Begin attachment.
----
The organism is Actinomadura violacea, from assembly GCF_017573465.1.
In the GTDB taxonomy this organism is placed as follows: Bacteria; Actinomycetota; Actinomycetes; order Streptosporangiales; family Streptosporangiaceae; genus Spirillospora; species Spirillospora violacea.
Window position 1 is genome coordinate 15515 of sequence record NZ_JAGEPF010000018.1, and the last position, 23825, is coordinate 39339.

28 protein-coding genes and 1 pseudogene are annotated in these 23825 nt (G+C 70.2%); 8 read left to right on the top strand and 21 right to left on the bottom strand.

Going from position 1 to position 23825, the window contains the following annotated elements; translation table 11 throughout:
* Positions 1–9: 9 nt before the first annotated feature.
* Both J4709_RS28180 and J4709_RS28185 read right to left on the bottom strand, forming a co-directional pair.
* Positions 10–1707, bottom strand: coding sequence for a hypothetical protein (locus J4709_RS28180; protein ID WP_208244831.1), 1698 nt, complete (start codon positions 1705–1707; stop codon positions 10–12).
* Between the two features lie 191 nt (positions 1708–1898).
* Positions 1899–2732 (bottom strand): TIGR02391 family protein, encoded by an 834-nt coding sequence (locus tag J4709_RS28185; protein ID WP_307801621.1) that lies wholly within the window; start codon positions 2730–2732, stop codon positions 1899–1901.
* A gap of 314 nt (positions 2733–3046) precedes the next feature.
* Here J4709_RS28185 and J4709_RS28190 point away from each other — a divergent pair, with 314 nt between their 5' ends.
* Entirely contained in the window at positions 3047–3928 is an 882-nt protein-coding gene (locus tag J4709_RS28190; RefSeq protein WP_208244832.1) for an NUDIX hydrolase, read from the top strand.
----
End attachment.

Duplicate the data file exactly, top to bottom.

The organism is Actinomadura violacea, from assembly GCF_017573465.1.
In the GTDB taxonomy this organism is placed as follows: Bacteria; Actinomycetota; Actinomycetes; order Streptosporangiales; family Streptosporangiaceae; genus Spirillospora; species Spirillospora violacea.
Window position 1 is genome coordinate 15515 of sequence record NZ_JAGEPF010000018.1, and the last position, 23825, is coordinate 39339.

28 protein-coding genes and 1 pseudogene are annotated in these 23825 nt (G+C 70.2%); 8 read left to right on the top strand and 21 right to left on the bottom strand.

Going from position 1 to position 23825, the window contains the following annotated elements; translation table 11 throughout:
* Positions 1–9: 9 nt before the first annotated feature.
* Both J4709_RS28180 and J4709_RS28185 read right to left on the bottom strand, forming a co-directional pair.
* Positions 10–1707, bottom strand: coding sequence for a hypothetical protein (locus J4709_RS28180; protein ID WP_208244831.1), 1698 nt, complete (start codon positions 1705–1707; stop codon positions 10–12).
* Between the two features lie 191 nt (positions 1708–1898).
* Positions 1899–2732 (bottom strand): TIGR02391 family protein, encoded by an 834-nt coding sequence (locus tag J4709_RS28185; protein ID WP_307801621.1) that lies wholly within the window; start codon positions 2730–2732, stop codon positions 1899–1901.
* A gap of 314 nt (positions 2733–3046) precedes the next feature.
* Here J4709_RS28185 and J4709_RS28190 point away from each other — a divergent pair, with 314 nt between their 5' ends.
* Entirely contained in the window at positions 3047–3928 is an 882-nt protein-coding gene (locus tag J4709_RS28190; RefSeq protein WP_208244832.1) for an NUDIX hydrolase, read from the top strand.